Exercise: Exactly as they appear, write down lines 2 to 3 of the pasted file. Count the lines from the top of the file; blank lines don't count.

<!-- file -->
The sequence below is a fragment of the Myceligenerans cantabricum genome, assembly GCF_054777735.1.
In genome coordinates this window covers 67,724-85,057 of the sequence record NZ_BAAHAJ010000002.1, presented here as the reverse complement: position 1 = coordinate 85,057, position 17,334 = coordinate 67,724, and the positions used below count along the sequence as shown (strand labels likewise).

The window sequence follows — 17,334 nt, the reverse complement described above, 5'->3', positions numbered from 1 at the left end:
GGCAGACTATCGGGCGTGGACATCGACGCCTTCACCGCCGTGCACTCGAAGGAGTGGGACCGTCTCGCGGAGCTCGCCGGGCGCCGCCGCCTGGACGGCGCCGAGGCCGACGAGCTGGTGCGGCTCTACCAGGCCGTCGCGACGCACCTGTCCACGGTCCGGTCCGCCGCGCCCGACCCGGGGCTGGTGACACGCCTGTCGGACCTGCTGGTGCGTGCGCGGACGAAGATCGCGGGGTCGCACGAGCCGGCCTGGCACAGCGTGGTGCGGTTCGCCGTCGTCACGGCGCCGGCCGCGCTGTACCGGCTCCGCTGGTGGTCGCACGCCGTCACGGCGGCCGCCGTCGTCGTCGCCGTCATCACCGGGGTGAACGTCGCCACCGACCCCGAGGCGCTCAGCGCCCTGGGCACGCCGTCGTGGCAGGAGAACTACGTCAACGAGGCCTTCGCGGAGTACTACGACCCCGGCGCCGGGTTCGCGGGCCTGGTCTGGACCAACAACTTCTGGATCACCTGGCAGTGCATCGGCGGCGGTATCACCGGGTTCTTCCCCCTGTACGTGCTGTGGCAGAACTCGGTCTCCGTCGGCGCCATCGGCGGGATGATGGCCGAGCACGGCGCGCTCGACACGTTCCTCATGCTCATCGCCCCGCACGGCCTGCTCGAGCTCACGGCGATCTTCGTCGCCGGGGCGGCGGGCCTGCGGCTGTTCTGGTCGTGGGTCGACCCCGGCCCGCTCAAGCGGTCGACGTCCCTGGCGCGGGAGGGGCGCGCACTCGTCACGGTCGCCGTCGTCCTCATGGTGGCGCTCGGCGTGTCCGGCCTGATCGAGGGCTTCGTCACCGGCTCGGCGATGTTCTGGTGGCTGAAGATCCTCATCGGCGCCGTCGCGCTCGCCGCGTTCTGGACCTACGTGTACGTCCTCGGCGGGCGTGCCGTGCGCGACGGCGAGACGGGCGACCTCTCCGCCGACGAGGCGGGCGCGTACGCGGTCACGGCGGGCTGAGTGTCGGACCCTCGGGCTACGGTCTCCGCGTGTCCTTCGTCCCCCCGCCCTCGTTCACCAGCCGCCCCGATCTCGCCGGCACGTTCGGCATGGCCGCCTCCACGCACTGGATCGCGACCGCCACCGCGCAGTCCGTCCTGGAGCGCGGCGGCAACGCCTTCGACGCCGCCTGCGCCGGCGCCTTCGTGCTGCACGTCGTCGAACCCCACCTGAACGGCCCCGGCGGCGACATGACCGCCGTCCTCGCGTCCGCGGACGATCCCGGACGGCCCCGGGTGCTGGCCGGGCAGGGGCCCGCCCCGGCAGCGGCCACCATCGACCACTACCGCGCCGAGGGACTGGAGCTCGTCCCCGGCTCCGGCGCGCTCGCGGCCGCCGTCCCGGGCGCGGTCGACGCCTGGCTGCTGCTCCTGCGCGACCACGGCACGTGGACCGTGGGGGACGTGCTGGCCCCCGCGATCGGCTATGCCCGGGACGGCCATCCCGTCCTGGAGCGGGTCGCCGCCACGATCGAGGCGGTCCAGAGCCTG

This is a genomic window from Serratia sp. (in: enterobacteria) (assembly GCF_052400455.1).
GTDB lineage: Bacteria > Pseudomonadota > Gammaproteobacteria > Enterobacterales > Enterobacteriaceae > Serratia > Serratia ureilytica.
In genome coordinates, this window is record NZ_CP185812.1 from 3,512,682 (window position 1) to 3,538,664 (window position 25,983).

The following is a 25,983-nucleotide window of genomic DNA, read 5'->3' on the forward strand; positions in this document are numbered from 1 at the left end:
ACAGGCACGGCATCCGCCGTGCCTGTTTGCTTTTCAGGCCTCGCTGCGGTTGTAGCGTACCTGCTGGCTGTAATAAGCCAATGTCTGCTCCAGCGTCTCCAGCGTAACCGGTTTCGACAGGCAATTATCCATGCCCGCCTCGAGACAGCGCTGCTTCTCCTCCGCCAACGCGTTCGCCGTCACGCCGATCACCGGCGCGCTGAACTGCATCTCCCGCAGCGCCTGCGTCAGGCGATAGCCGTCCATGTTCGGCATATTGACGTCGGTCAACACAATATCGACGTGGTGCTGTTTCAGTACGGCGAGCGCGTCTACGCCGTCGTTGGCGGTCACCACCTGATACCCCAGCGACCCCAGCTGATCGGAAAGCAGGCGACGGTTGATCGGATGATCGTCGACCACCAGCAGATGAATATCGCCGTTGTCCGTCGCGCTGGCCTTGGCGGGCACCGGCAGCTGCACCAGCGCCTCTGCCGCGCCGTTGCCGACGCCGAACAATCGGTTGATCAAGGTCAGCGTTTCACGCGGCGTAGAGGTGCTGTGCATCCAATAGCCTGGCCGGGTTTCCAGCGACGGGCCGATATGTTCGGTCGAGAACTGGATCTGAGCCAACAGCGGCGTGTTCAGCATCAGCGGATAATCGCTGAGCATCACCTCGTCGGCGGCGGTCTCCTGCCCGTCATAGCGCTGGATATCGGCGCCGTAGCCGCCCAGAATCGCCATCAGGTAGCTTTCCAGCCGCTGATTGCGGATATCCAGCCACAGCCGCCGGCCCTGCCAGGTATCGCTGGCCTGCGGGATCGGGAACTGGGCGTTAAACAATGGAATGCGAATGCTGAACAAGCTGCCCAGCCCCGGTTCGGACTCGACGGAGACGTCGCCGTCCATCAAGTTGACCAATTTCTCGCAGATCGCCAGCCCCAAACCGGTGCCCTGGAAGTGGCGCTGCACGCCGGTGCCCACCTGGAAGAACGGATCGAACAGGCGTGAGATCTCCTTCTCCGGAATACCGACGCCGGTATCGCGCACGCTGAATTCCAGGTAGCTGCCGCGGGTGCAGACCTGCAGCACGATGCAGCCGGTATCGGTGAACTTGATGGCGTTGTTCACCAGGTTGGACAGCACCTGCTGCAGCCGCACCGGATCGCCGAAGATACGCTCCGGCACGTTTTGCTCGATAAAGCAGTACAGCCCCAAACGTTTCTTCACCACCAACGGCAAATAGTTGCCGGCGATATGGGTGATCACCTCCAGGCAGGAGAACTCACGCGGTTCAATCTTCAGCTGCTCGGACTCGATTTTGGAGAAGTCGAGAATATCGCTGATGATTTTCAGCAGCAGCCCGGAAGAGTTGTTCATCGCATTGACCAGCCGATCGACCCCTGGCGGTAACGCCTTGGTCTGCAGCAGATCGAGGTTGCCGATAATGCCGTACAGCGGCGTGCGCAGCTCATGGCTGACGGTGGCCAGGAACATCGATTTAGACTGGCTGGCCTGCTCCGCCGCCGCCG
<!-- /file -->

In genome coordinates this window covers 67,724-85,057 of the sequence record NZ_BAAHAJ010000002.1, presented here as the reverse complement: position 1 = coordinate 85,057, position 17,334 = coordinate 67,724, and the positions used below count along the sequence as shown (strand labels likewise).

The window sequence follows — 17,334 nt, the reverse complement described above, 5'->3', positions numbered from 1 at the left end: